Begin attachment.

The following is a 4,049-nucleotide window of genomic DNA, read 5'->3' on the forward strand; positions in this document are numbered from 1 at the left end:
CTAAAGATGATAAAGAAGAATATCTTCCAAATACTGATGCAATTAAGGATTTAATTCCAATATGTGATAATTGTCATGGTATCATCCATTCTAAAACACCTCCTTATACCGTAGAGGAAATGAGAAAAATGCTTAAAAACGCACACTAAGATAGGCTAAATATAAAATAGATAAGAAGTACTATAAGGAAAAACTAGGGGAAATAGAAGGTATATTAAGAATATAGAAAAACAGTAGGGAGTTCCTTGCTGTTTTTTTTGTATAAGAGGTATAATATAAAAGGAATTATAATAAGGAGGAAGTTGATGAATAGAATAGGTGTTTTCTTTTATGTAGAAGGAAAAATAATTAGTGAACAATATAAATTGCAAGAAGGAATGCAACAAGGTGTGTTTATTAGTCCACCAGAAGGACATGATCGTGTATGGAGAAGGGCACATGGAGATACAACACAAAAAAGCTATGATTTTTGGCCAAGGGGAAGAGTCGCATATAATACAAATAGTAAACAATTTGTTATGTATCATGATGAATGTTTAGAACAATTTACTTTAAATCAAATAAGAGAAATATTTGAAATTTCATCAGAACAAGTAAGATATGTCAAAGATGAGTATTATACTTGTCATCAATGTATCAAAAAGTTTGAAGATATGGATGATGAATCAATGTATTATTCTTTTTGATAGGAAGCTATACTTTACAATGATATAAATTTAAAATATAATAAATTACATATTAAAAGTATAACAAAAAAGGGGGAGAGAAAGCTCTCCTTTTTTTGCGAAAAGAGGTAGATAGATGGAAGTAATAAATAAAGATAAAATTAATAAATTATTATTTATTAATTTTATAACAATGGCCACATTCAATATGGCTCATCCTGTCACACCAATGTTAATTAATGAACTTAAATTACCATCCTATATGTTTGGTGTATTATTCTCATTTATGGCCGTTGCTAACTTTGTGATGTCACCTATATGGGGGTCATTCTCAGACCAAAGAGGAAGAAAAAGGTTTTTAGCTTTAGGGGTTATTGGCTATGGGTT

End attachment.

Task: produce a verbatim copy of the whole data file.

The following is a 4,049-nucleotide window of genomic DNA, read 5'->3' on the forward strand; positions in this document are numbered from 1 at the left end:
CTAAAGATGATAAAGAAGAATATCTTCCAAATACTGATGCAATTAAGGATTTAATTCCAATATGTGATAATTGTCATGGTATCATCCATTCTAAAACACCTCCTTATACCGTAGAGGAAATGAGAAAAATGCTTAAAAACGCACACTAAGATAGGCTAAATATAAAATAGATAAGAAGTACTATAAGGAAAAACTAGGGGAAATAGAAGGTATATTAAGAATATAGAAAAACAGTAGGGAGTTCCTTGCTGTTTTTTTTGTATAAGAGGTATAATATAAAAGGAATTATAATAAGGAGGAAGTTGATGAATAGAATAGGTGTTTTCTTTTATGTAGAAGGAAAAATAATTAGTGAACAATATAAATTGCAAGAAGGAATGCAACAAGGTGTGTTTATTAGTCCACCAGAAGGACATGATCGTGTATGGAGAAGGGCACATGGAGATACAACACAAAAAAGCTATGATTTTTGGCCAAGGGGAAGAGTCGCATATAATACAAATAGTAAACAATTTGTTATGTATCATGATGAATGTTTAGAACAATTTACTTTAAATCAAATAAGAGAAATATTTGAAATTTCATCAGAACAAGTAAGATATGTCAAAGATGAGTATTATACTTGTCATCAATGTATCAAAAAGTTTGAAGATATGGATGATGAATCAATGTATTATTCTTTTTGATAGGAAGCTATACTTTACAATGATATAAATTTAAAATATAATAAATTACATATTAAAAGTATAACAAAAAAGGGGGAGAGAAAGCTCTCCTTTTTTTGCGAAAAGAGGTAGATAGATGGAAGTAATAAATAAAGATAAAATTAATAAATTATTATTTATTAATTTTATAACAATGGCCACATTCAATATGGCTCATCCTGTCACACCAATGTTAATTAATGAACTTAAATTACCATCCTATATGTTTGGTGTATTATTCTCATTTATGGCCGTTGCTAACTTTGTGATGTCACCTATATGGGGGTCATTCTCAGACCAAAGAGGAAGAAAAAGGTTTTTAGCTTTAGGGGTTATTGGCTATGGGTT